How much muscle glycogen is needed for high-intensity exercise performance? Original paper

    In this crossover trial in recreationally active men, short-duration/high-intensity exercise performance was similar after 3 days of either a moderate-carbohydrate or high-carbohydrate diet, despite the participants having higher muscle glycogen levels after the high-carbohydrate diet.

    This Study Summary was published on June 5, 2023.

    Quick Summary

    In this crossover trial in recreationally active men, short-duration/high-intensity exercise performance was similar after 3 days of either a moderate-carbohydrate or high-carbohydrate diet, despite the participants having higher muscle glycogen levels after the high-carbohydrate diet.

    What was studied?

    The effect of short-duration manipulation of carbohydrate intake on muscle glycogen content, body mass, performance during 1-minute and 15-minute maximal cycling tests, and sprint ability.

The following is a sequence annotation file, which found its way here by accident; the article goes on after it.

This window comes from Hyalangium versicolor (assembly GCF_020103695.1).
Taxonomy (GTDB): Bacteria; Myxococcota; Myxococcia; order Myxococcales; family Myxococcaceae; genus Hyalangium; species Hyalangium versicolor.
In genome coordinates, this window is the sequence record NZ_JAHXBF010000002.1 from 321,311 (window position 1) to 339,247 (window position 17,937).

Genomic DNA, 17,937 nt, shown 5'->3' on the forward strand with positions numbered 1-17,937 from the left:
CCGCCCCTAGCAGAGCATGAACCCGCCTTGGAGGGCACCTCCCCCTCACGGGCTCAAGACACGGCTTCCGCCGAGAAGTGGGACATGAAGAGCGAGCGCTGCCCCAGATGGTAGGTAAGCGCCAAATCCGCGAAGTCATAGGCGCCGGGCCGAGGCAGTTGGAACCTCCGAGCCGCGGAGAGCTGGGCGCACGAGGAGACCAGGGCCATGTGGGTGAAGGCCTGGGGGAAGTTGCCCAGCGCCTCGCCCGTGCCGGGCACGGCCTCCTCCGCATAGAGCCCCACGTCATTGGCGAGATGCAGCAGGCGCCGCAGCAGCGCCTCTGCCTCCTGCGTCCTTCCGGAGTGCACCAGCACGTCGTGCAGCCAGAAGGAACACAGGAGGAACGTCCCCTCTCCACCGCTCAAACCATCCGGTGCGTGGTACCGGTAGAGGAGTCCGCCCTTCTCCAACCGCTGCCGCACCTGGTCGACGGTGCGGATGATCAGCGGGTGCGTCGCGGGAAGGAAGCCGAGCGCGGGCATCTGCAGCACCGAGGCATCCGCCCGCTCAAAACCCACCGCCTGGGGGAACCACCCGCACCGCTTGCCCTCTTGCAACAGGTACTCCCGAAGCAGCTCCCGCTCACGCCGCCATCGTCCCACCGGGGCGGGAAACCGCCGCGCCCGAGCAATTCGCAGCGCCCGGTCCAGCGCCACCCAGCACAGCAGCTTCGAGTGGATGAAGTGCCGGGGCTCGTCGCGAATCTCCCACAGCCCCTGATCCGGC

Who was studied?

    22 recreationally active men (average age of 24, average VO2max of 56.5 mL/kg/min).

    How was it studied?

    In a randomized crossover design, the participants completed two 5-day interventions separated by a 10-day washout period. All of the participants started the intervention with a rest day and moderate carbohydrate consumption (4 grams per kilogram of body mass per day). The next day, the participants performed an exercise protocol consisting of arm cranking and cycling exercise to reduce muscle glycogen content in both the upper and lower body.

    The participants then continued the moderate-carbohydrate diet or consumed a high-carbohydrate diet (10 grams of carbohydrate per kilogram of body mass per day) for 3 days. The two diets included three identical meals and snacks that contained the same amounts of protein, fat, and dietary fiber but different amounts of carbohydrate and total energy. Additionally, physical activity was strictly controlled during the interventions.